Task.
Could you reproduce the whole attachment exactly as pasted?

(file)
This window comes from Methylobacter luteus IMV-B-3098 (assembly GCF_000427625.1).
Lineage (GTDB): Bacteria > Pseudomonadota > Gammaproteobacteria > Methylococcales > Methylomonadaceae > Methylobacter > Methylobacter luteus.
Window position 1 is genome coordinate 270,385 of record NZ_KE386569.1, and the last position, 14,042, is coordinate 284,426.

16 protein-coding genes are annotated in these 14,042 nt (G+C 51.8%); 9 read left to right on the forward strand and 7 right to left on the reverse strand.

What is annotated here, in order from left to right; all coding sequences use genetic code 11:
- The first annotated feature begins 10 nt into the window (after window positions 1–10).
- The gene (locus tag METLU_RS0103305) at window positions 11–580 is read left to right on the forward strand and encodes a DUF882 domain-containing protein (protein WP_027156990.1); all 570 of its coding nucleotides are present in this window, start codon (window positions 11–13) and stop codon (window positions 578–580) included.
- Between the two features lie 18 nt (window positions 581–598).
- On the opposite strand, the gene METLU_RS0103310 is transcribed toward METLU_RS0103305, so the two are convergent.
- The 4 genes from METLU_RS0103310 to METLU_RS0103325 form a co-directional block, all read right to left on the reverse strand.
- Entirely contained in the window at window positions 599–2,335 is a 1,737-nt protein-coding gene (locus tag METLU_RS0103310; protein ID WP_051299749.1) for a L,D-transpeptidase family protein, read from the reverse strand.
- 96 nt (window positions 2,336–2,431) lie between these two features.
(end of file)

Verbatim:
This window comes from Methylobacter luteus IMV-B-3098 (assembly GCF_000427625.1).
Lineage (GTDB): Bacteria > Pseudomonadota > Gammaproteobacteria > Methylococcales > Methylomonadaceae > Methylobacter > Methylobacter luteus.
Window position 1 is genome coordinate 270,385 of record NZ_KE386569.1, and the last position, 14,042, is coordinate 284,426.

16 protein-coding genes are annotated in these 14,042 nt (G+C 51.8%); 9 read left to right on the forward strand and 7 right to left on the reverse strand.

What is annotated here, in order from left to right; all coding sequences use genetic code 11:
- The first annotated feature begins 10 nt into the window (after window positions 1–10).
- The gene (locus tag METLU_RS0103305) at window positions 11–580 is read left to right on the forward strand and encodes a DUF882 domain-containing protein (protein WP_027156990.1); all 570 of its coding nucleotides are present in this window, start codon (window positions 11–13) and stop codon (window positions 578–580) included.
- Between the two features lie 18 nt (window positions 581–598).
- On the opposite strand, the gene METLU_RS0103310 is transcribed toward METLU_RS0103305, so the two are convergent.
- The 4 genes from METLU_RS0103310 to METLU_RS0103325 form a co-directional block, all read right to left on the reverse strand.
- Entirely contained in the window at window positions 599–2,335 is a 1,737-nt protein-coding gene (locus tag METLU_RS0103310; protein ID WP_051299749.1) for a L,D-transpeptidase family protein, read from the reverse strand.
- 96 nt (window positions 2,336–2,431) lie between these two features.